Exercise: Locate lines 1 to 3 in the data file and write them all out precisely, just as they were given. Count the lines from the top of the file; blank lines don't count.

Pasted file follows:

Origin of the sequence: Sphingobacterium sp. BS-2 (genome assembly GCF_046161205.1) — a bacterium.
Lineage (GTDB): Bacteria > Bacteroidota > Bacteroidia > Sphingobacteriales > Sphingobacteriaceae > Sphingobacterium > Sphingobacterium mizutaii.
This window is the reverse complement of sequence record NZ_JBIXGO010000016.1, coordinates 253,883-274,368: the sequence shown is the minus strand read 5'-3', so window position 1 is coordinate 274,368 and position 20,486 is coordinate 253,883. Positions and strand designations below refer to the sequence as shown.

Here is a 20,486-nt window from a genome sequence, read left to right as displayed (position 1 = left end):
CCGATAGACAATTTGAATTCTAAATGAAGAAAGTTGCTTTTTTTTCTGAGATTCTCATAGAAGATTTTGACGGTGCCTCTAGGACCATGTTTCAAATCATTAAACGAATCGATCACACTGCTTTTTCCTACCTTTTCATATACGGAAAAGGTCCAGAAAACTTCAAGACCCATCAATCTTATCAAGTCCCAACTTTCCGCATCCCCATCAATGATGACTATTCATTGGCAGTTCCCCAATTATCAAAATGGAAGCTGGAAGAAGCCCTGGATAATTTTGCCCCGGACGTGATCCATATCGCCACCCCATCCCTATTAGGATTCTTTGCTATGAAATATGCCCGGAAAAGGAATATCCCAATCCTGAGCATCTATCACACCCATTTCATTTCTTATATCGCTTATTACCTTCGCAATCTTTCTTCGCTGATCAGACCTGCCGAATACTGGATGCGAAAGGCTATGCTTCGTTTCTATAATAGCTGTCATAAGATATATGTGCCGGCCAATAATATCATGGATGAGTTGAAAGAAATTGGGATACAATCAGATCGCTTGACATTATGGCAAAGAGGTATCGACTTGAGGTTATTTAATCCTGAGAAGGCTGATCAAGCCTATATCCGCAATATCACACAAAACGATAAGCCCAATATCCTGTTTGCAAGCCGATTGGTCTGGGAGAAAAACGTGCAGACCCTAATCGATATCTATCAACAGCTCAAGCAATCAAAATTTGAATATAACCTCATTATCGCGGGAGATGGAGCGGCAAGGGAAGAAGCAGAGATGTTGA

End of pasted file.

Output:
Origin of the sequence: Sphingobacterium sp. BS-2 (genome assembly GCF_046161205.1) — a bacterium.
Lineage (GTDB): Bacteria > Bacteroidota > Bacteroidia > Sphingobacteriales > Sphingobacteriaceae > Sphingobacterium > Sphingobacterium mizutaii.
This window is the reverse complement of sequence record NZ_JBIXGO010000016.1, coordinates 253,883-274,368: the sequence shown is the minus strand read 5'-3', so window position 1 is coordinate 274,368 and position 20,486 is coordinate 253,883. Positions and strand designations below refer to the sequence as shown.